Trusting Your Instincts When Things Go Wrong
I’ve never been someone who goes to the hospital just because I’m not feeling well, but given the circumstances of my health the past few years, I decided to go last Sunday.
Long story short, last month and last week, I had a very strange thing repeatedly happen to me. I would wake up at 1 or 2 in the morning, unable to fall back asleep. This is strange for me because since having my tumor removed, I’ve tended to sleep throughout the night. Each time I awoke, I started having pains in my stomach around 5:30 a.m. By the time 6:30 rolled around, I was retching. There was nothing in my stomach to throw up, but I gagged anyway.
The first time this happened, I didn’t go to the hospital. I just took some hydrocortisone (even though I’ve been off this medication since March 2017) and Gravol (dimenhydrinate), and went back to sleep. Last Sunday, not only did I throw up but I also dry-heaved insanely, shook, and felt dehydrated. I had been suffering from intense exhaustion all week (mentally and physically), and I was feeling very weak. I decided to go to the ER at this point, because in my Google searches, everything I had was a sign of developing adrenal insufficiency.
I felt so horrible that I didn’t want to get in the car and get a ride to the hospital. But I did anyway, and I’m glad I did. All of my blood work came back “normal” and apparently my electrolytes were “perfect.” The feeling of dehydration was confusing, but to ensure my body felt better, doctors gave me two bags of IV to further hydrate my body. I opted out of IV hydrocortisone because I felt at ease due to my blood work being fine. I took how I felt into account because one thing I learned from the endocrinologist in the hospital when I had my surgery was that it’s important to aid according to how the patient feels instead of relying only on lab results.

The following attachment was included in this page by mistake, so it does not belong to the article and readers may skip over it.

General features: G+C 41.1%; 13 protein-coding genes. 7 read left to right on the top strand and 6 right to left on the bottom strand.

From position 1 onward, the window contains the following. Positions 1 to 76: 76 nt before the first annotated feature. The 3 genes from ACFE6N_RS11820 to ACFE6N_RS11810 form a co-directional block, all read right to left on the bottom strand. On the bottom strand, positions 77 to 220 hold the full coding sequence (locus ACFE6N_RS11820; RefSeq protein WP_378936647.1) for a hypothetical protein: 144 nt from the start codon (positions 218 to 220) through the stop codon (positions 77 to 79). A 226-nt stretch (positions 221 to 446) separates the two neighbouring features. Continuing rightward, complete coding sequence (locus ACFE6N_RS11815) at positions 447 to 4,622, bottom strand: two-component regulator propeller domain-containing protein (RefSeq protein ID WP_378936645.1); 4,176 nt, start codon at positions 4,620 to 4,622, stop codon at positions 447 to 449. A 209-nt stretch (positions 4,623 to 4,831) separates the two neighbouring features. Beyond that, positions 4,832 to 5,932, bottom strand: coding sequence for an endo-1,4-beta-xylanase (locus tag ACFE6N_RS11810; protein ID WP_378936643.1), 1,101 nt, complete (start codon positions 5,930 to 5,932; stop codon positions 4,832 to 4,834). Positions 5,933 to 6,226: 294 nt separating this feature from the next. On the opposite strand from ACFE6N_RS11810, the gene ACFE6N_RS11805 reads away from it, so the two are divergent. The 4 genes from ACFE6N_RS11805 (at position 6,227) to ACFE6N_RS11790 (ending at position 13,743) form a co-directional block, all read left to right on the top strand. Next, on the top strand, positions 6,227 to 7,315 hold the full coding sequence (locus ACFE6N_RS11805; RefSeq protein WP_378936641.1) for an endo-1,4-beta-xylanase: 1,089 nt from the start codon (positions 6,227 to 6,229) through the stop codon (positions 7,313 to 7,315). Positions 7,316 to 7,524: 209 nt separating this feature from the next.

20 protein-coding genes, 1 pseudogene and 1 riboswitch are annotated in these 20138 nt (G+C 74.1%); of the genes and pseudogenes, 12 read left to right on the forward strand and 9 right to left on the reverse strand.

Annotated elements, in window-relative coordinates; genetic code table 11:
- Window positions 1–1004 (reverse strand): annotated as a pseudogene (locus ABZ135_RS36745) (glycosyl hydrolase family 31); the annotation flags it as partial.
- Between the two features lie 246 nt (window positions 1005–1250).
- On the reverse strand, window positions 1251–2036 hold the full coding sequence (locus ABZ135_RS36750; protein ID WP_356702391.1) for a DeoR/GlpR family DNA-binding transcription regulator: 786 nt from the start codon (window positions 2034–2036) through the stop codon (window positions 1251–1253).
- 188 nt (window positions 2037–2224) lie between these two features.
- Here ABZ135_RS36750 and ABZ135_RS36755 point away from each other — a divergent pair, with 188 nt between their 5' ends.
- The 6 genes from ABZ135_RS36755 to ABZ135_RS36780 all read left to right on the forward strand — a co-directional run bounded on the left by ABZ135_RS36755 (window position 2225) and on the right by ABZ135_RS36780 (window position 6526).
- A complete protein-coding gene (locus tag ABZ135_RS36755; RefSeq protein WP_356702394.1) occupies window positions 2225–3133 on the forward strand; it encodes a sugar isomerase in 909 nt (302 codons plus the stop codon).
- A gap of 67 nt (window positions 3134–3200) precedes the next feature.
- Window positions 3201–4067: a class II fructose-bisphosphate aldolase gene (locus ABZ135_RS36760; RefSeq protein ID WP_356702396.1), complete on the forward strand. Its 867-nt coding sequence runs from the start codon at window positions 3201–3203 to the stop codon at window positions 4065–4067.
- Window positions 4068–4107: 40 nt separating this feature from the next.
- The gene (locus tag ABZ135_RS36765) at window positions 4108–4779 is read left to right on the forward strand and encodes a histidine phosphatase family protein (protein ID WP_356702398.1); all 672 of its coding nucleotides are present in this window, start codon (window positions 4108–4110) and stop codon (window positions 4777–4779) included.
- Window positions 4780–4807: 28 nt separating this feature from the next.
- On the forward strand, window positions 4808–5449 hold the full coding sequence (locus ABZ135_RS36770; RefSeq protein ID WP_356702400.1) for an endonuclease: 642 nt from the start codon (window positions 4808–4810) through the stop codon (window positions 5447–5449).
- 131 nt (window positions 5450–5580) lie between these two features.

I’ve since contacted my general practitioner (GP) and endocrinologist and will be meeting with them to see what they want to do with me regarding testing for anything hidden that could be happening. This process is what I’m comfortable with and trust in.
Cushing’s is scary, and the aftermath is incredibly terrifying as well. It’s not easy to know if you should just let strange bodily things happen, rush to the ER, or warn your doctor about it. It’s easy to feel incredibly anxious all the time about strange symptoms because you’re supposed to feel better as time goes on after your surgery. But when you do feel better, you think it may be a sign that the Cushing’s is coming back, because feeling good means that your cortisol levels are going up.
The lesson I’ve learned throughout this all, being 16 months post-operation, is that it’s better to be safe than sorry. Don’t feel good about how you feel? Don’t fear going to the ER. Take your surgery notes with you as well. It really helps the nurses and doctors to better understand what you’re going through since they don’t get many Cushing’s patients going through their ward very often. If you feel you can wait to see your GP or endocrinologist, do that. Just do whatever your gut instinct is telling you to do!
Don’t be afraid to seek out the help you need during a given situation. Cushing’s pre- or post-surgery is nothing to take lightly, and it takes a while to adjust to life afterward. It’s definitely a very long and exhausting recovery, so try not to be too hard on yourself!
See you all next week!
Note: Cushing’s Disease News is strictly a news and information website about the disease. It does not provide medical advice, diagnosis, or treatment. This content is not intended to be a substitute for professional medical advice, diagnosis, or treatment. Always seek the advice of your physician or other qualified health provider with any questions you may have regarding a medical condition. Never disregard professional medical advice or delay in seeking it because of something you have read on this website. The opinions expressed in this column are not those of Cushing’s Disease News or its parent company, BioNews Services, and are intended to spark discussion about issues pertaining to Cushing’s disease.